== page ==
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About The Asian reporter. (Portland, Or.) 1991-current | View Entire Issue (Sept. 7, 2015)
September 7, 2015
ASIA / PACIFIC
THE ASIAN REPORTER n Page 3
Oceanic junk ranges from LEGOS to suspected jet wreckage
ENVIRONMENTALLY UNFRIENDLY. A
plastic bottle lies among other debris washed ashore
on an Indian Ocean beach in Uswetakeiyawa, north of
Colombo, Sri Lanka. For years along the Cornish coast
of Britain, Atlantic Ocean currents have carried thou-
sands of LEGO pieces onto beaches. In Kenya, cheap
flip-flop sandals are churned relentlessly in the Indian
Ocean surf, until finally being spit out onto the sand.
In Bangladesh, fishermen are haunted by floating
corpses that the Bay of Bengal sometimes puts in their
path. And now the oceans have revealed something
else: part of Malaysia Airlines Flight 370, the jetliner
that vanished 17 months ago with 239 people on
board. (AP Photo/Gemunu Amarasinghe)
By Tim Sullivan
The Associated Press
EW DELHI — For years along the
Cornish coast of Britain, Atlantic
Ocean currents have carried
thousands of LEGO pieces onto the
beaches. In Kenya, cheap flip-flop sandals
are churned relentlessly in the Indian
Ocean surf, until finally being spit out onto
the sand. In Bangladesh, fishermen are
haunted by floating corpses that the Bay of
Bengal sometimes puts in their path.
And now the oceans have revealed
something else: part of Malaysia Airlines
Flight 370, the jetliner that vanished 17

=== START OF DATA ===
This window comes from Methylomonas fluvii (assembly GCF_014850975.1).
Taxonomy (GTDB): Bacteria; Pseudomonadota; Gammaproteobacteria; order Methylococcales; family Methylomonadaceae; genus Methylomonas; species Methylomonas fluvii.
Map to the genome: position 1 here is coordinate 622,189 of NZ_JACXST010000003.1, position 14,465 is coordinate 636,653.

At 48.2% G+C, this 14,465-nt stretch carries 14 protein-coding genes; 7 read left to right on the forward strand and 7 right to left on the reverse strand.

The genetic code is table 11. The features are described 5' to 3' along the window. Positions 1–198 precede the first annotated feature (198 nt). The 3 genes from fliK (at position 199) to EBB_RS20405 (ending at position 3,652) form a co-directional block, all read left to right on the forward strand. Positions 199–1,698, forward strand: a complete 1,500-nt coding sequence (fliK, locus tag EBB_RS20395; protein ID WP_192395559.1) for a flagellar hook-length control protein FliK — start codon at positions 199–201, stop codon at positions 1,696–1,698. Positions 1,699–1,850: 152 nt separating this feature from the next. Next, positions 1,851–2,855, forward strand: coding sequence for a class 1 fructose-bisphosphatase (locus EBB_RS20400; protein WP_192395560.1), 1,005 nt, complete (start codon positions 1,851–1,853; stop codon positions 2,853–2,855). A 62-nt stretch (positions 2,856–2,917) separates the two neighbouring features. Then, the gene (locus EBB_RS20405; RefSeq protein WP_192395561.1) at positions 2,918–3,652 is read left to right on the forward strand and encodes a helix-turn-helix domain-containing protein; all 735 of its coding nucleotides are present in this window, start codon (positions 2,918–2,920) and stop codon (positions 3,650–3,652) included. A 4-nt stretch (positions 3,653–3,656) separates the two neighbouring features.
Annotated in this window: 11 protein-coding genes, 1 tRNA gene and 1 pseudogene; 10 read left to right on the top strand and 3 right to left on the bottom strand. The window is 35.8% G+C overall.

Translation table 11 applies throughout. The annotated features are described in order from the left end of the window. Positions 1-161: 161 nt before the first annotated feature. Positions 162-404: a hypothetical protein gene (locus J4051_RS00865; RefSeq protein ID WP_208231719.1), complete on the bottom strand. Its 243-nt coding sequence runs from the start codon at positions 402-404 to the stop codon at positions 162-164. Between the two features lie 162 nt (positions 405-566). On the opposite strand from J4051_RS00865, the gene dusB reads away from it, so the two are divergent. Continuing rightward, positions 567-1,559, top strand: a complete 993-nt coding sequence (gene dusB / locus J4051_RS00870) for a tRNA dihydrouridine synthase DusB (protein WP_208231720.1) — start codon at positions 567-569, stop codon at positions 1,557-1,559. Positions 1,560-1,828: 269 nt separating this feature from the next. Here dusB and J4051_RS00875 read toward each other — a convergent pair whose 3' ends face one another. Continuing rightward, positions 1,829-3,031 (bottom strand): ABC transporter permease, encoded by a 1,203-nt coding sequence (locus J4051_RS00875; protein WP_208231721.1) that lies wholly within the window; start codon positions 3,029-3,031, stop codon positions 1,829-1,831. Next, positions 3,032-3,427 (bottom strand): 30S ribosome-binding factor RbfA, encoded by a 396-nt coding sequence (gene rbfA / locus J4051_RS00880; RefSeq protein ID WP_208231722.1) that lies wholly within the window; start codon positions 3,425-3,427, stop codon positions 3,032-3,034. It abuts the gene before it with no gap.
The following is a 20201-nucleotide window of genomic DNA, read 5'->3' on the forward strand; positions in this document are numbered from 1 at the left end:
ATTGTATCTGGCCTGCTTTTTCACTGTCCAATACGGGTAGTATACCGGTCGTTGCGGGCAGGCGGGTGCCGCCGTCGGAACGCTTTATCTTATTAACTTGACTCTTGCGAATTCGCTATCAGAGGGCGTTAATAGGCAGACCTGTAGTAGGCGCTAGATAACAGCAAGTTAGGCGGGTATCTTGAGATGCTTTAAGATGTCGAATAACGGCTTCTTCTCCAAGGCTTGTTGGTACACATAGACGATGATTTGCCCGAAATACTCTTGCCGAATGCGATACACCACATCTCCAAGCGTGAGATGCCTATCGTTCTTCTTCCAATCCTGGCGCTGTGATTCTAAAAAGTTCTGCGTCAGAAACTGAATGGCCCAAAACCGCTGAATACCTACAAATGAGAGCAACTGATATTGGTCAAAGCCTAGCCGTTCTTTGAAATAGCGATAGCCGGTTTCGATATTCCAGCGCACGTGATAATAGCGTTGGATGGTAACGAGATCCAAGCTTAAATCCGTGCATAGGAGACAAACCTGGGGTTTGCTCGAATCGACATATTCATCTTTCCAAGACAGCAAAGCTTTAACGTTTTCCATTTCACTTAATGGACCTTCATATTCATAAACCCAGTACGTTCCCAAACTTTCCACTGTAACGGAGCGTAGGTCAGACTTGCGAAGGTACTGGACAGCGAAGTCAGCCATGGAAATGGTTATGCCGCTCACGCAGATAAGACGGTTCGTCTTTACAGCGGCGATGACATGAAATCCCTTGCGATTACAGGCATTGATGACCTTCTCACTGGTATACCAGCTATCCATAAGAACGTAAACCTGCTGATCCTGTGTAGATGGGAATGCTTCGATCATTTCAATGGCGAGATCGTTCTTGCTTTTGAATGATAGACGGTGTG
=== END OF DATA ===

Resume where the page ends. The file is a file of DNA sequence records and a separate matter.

months ago with 239 people on board.
Experts believe it crashed into the vast
emptiness of the Indian Ocean, some-
where between Africa and Australia.
While some wreckage presumably sank,
some is also thought to have joined the
millions of tons of oceanic debris — from
LEGOS accidentally spilled from cargo
ships to abandoned fishing nets to
industrial trash — that can spend years
being carried by the earth’s currents,
sometimes turning up thousands of miles
away from where they entered the water.
So there was little surprise among
oceanographers when part of a jet’s wing,
suspected wreckage from the vanished
Boeing 777, was found in late July along
the shores of Reunion, a French island off
the African coast. Malaysian investigators
were also dispatched to the Maldives, a
South Asian archipelago nation, to
examine debris that had washed ashore
“The ocean is not a bathtub. It’s in
constant motion,” said Erik van Sebille, an
oceanographer with the Grantham
Institute at Imperial College London who
has spent years studying how currents
carry debris. “At the surface it’s this giant,
churning machine that moves things from
A to B,” he said. “And it’s connecting all the
areas of the globe.”
Often, that giant churning machine also
moves in fairly predictable ways, with
currents and winds moving in predictable
directions and speeds.
Charitha Pattiaratchi, an oceanog-
rapher at the University of Western
Australia, used computer modelling last
year to predict that debris from Flight 370
might end up somewhere near Reunion, or
nearby Madagascar, about now. He
doubts, however, that the debris found in
the Maldives is also from the jetliner.
Because the Maldives lie north of the
equator and Reunion Island is to the south,
finding wreckage in both spots is highly
unlikely, he said, because ocean currents
and winds make it extremely difficult for
flotsam to cross the equator.
Plus, he adds, it would be exceedingly
difficult for any Flight 370 debris to have
ended up in the Maldives at all by now. To
reach there, the wreckage would have had
to float west from the current search area
off Australia and toward Africa, then turn
north and travel along the African coast
past Somalia and into the Arabian Sea,
before turning south and east toward the
Maldives. That would be a massive
journey to make in just 17 months; debris